Havana – Cuba will expand its clinical trial on a therapeutic vaccine aimed at treating lung cancer, official media reported Wednesday. The vaccine, currently underway in only two provinces, will be dispensed in municipal clinics across the country come 2016.
The ultimate goal, said one of the program's researchers to news agency ACN, is to standardize the administration of Cimavax EGF, a medication developed by Cuba's Molecular Engineering Center.
Cimavax EGF is already being used in "at least one clinic per municipality" in Villa Clara and Havana provinces. Lorenzo said, and the trial will be extended to the rest of the country during the course of 2016.
The vaccine is used as a complement to conventional treatments such as radiotherapy and chemotherapy. While it does not prevent or cure lung cancer, it has been shown to improve quality of life for patients, especially those in the advanced stages of the disease.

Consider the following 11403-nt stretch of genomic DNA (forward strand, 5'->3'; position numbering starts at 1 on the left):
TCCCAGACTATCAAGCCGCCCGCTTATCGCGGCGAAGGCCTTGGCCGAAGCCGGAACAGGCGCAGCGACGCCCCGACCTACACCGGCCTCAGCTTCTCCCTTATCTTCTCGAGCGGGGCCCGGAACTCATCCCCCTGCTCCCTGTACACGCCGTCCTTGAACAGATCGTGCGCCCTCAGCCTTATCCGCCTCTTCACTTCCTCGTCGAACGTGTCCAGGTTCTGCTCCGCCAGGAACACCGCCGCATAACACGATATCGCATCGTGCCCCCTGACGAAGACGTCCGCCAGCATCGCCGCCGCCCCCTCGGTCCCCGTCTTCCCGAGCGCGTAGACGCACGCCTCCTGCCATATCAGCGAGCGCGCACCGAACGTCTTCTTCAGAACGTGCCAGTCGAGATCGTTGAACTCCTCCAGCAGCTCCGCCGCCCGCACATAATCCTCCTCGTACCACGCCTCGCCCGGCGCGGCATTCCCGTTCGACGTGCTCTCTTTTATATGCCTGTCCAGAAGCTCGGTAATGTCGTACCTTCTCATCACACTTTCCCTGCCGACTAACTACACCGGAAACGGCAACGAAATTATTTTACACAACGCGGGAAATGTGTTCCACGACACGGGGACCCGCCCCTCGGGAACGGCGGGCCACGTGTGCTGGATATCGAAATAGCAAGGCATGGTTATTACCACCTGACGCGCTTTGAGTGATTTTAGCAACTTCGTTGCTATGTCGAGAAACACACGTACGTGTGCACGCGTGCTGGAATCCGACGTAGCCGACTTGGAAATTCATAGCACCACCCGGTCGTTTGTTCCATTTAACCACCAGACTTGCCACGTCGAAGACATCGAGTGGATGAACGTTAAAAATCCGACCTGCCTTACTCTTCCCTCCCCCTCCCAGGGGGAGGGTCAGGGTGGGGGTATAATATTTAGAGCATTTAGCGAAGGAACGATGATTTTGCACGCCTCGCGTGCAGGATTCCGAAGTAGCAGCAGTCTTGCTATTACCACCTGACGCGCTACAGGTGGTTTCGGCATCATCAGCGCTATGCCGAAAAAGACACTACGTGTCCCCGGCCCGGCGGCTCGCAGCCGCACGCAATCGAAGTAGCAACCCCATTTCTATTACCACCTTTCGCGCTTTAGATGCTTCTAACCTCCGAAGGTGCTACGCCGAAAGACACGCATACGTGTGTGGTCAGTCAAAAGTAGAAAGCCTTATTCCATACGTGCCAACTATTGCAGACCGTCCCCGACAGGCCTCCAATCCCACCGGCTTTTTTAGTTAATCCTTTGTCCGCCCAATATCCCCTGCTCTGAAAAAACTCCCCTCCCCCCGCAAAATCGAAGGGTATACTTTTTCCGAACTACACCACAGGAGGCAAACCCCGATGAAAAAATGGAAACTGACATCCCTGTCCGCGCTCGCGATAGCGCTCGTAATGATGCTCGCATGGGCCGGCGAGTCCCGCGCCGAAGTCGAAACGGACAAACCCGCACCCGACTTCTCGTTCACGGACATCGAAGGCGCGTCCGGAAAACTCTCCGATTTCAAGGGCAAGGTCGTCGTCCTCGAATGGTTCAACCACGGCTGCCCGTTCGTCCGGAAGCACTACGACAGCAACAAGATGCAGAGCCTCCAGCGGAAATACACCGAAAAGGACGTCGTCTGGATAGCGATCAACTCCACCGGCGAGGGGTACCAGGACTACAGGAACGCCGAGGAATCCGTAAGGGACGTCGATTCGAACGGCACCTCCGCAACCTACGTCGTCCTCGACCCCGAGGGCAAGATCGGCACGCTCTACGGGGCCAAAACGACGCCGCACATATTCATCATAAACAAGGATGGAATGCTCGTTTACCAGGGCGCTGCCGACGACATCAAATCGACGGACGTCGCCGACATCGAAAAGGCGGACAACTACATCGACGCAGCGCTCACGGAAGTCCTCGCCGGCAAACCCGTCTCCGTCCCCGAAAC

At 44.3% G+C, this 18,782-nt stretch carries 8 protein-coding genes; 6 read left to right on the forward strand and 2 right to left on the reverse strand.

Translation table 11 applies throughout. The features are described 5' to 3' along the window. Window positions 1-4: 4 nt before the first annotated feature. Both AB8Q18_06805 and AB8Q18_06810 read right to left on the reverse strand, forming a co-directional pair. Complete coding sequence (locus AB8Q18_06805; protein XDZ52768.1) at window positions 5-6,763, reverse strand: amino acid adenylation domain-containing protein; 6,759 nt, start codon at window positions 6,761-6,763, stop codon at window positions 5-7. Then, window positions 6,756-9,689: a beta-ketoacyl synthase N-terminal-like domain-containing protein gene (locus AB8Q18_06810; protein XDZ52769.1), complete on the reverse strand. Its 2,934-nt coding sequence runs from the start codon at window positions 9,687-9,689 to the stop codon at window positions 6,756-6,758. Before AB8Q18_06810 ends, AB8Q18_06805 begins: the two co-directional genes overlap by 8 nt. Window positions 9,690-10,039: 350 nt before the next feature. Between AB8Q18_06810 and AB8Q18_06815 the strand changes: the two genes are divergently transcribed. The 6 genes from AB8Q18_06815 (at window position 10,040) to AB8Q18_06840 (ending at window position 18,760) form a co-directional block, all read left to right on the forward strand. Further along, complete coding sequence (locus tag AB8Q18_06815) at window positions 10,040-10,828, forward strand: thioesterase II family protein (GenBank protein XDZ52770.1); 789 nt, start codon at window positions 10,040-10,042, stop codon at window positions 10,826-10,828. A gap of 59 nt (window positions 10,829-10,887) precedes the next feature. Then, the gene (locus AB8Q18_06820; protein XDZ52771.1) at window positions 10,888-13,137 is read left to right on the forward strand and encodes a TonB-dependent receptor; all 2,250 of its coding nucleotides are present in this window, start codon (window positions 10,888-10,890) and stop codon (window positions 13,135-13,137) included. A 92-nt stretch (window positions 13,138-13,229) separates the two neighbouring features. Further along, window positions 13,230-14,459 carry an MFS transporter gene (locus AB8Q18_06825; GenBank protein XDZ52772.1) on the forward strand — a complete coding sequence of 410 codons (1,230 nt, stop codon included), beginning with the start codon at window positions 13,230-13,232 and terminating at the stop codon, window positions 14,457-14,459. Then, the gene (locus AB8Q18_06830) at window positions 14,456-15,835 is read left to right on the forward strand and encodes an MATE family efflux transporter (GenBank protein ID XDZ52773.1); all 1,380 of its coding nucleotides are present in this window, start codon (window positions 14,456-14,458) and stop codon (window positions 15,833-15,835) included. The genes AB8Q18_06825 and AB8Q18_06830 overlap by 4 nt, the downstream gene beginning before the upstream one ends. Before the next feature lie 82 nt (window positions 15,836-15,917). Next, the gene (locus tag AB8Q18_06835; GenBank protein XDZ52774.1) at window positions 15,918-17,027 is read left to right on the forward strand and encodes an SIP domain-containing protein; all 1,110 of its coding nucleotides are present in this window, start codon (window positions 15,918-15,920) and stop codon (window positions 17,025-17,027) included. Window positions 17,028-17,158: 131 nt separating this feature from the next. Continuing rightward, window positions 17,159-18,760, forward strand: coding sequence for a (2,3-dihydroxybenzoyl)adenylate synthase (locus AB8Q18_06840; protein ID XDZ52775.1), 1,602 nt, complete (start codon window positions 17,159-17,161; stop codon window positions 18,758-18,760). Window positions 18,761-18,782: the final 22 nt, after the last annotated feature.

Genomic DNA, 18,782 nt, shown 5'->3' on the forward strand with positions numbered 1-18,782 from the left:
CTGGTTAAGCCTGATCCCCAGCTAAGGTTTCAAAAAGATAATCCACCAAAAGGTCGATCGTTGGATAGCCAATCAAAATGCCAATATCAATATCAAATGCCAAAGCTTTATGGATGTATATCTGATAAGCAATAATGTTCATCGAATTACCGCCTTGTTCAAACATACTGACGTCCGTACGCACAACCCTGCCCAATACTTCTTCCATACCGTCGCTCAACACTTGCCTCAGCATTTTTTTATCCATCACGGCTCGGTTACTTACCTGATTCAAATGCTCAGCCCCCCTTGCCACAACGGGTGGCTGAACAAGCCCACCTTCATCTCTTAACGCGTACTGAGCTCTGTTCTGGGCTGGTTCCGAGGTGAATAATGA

Low toxicity, comparatively mild side effects and ease of administration via subcutaneous injection make Cimavax suitable for use in the family medical practice offices that serve almost every community in the island, Lorenzo said.
Created to strengthen the immune system's response to non-small-cell lung cancer, Cimavax EGF was first registered in Cuba in 2008 and since 2012 it has been on the list of basic medications.
More than 3,000 patients have received treatment with the vaccine, which has attracted interest from other countries.
In April, Cuba's Molecular Immunology Center and Roswell Park Cancer Institute in Buffalo, New York, signed an agreement that will bring Cimavax to the U.S. for clinical trials.
Based on reporting by EFE.